Google got into the short-form, personalized news audio game in 2019 with the launch of Your News Update, a playlist of short audio clips that were algorithmically generated. (Nick previously wrote it up, and you can get that context here.) But the party is over, and we have to pour one out for Your News Update. First reported by 9to5Google, Google removed the option to play it from the Assistant app, and the tab has also disappeared from Google Podcasts. A spokesperson tells 9to5 Google is “streamlining our audio news products to improve users’ experience.” 

The broad idea of Your News Update was that instead of picking publishers from whom you’d want to hear news updates, Google would pick them itself based on the data it maintains about you. Over at Nieman Labs, Josh Benton proclaims the “dream of customized audio news isn’t working out (at least not yet).” He mentions NPR One and PRX Remix as other examples of attempts to conquer the space. (For what it’s worth: NPR One still exists, as does PRX Remix, albeit without algorithmically generated personalization on the latter.)

Google initially partnered with multiple publishers, including WNYC, iHeartRadio, PRX, Reuters, and more, to build up its content arsenal. The status of the people employed under those deals is unclear. I’m going to hope these audio companies integrated the folks dedicated to this project into existing teams, but I’m not sure what happened at the other brands. I’ll look into this and let you all know if I learn anything else.

Okay, now we’re entering the social audio zone.

Glenn Greenwald launches a VC-backed podcast

In case y’all missed it before: there’s a new VC-funded Clubhouse competitor on the block called Callin. The app, billed as a “social podcasting platform,” combines Anchor, Discord, and Clubhouse into one, allowing users to not only host live rooms and chat with people but also record those rooms and edit their text transcripts to improve the on-demand experience. The audio all lives on the Callin app, with no native RSS support. (You can get a sense of how it works here.)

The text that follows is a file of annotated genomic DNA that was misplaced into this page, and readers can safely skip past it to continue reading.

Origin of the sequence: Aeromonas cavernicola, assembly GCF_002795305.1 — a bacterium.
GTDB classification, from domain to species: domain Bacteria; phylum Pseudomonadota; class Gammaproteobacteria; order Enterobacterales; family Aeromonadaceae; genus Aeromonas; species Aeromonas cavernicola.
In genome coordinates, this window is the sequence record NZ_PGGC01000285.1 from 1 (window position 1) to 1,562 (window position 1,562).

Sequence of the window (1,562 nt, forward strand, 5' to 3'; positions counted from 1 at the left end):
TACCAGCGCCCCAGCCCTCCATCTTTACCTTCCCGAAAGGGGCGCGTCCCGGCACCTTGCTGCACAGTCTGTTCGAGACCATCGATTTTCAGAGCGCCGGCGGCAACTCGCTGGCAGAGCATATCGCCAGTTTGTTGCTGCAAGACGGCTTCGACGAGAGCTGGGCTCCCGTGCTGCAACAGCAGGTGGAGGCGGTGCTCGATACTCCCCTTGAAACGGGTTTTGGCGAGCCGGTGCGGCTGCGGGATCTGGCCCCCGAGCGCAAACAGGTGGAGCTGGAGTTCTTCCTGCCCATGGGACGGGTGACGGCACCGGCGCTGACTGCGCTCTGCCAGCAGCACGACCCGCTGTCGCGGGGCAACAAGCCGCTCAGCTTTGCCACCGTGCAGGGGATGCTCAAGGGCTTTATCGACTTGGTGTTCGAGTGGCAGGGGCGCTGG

Now, Callin is pulling from the tried-and-tested Substack playbook. The company announced a new lineup of exclusive shows from the who’s who of controversial newsletters: Glenn Greenwald, Matt Taibbi, and Antonio García Martínez, as well as Briahna Joy Gray and Andray Domise. The full list is here. The general vibe of the list is people who maintain very specific, often contrarian, worldviews and audiences.  

Whatever your politics, I do think this was probably a smart move. Clubhouse has, up until now, partnered with some reputable brands and independent creators, but paying people who already have large, rabid audiences to come on board just makes sense. It’s a strategy, if nothing else, and one that could result in a host of new users. No one has yet said how much they’re being paid, and I’m sure we’d all shed a tear if we knew, so let’s see how this goes. It will be interesting to watch Greenwald in particular, who’s known to tweet inaccurate and highly exaggerated things, only to then spur a mob of online haters to direct their ire at someone who takes issue with his claims. At least on Twitter, it’s easy to fact-check. On a live audio app, we’ll see. (Also, immediately after I played Callin’s intro video on YouTube, I was served one from SkyNews Australia saying the “Russian collusion theory now seems to be ‘the hoax of the century.’” It seems these alliances are already paying off and affecting my algorithm.)

Speaking of Clubhouse…

Clubhouse signs deal with MIT Technology Review

MIT Technology Review and Clubhouse are teaming up to launch a series of talks on the app. The first is next week, sponsored by Intel, and features a conversation with the CEO of Intel. So, branded content? This reminds me of Clubhouse’s TED deal, which also brought a reputable podcasting outlet to the platform, an area Clubhouse is probably keen to lock down because Twitter Spaces dominates the media and because the app just rolled out native recording, allowing these rooms to live on elsewhere.

Now, a teeny tiny check-in on an app I covered previously…

Beams, a short-form audio app, raises an extra $3 million, bringing seed funding round to $6 million

In VC land, $6 million isn’t much, but given that I covered the short-form audio trend back in July and specifically mentioned Beams, I feel I have to keep you in the loop. The app allows people to start voice threads with a headline topic that people can keep responding to, like, “What’s the best pizza place in New York?” People can then add a voice clip to that question. Beams, like Callin, and Clubhouse, and all the other apps, really believe audio — specifically clips of it — are going to be critical moving forward — who will be the first to build the TikTok of audio? I also want to quickly note here that another app I covered, Pludo, has seemingly set itself up with Clubhouse creators. I’ve seen a bunch of them posting about the app lately, which again just goes to show that if you want to launch a new audio app, do it with people who already love the form, have fans, and are willing to adopt your rando tech for however long you’ll keep paying them.

Thanks for reading, as always. Aria will be here tomorrow, and then I’ll be back Tuesday. Adios!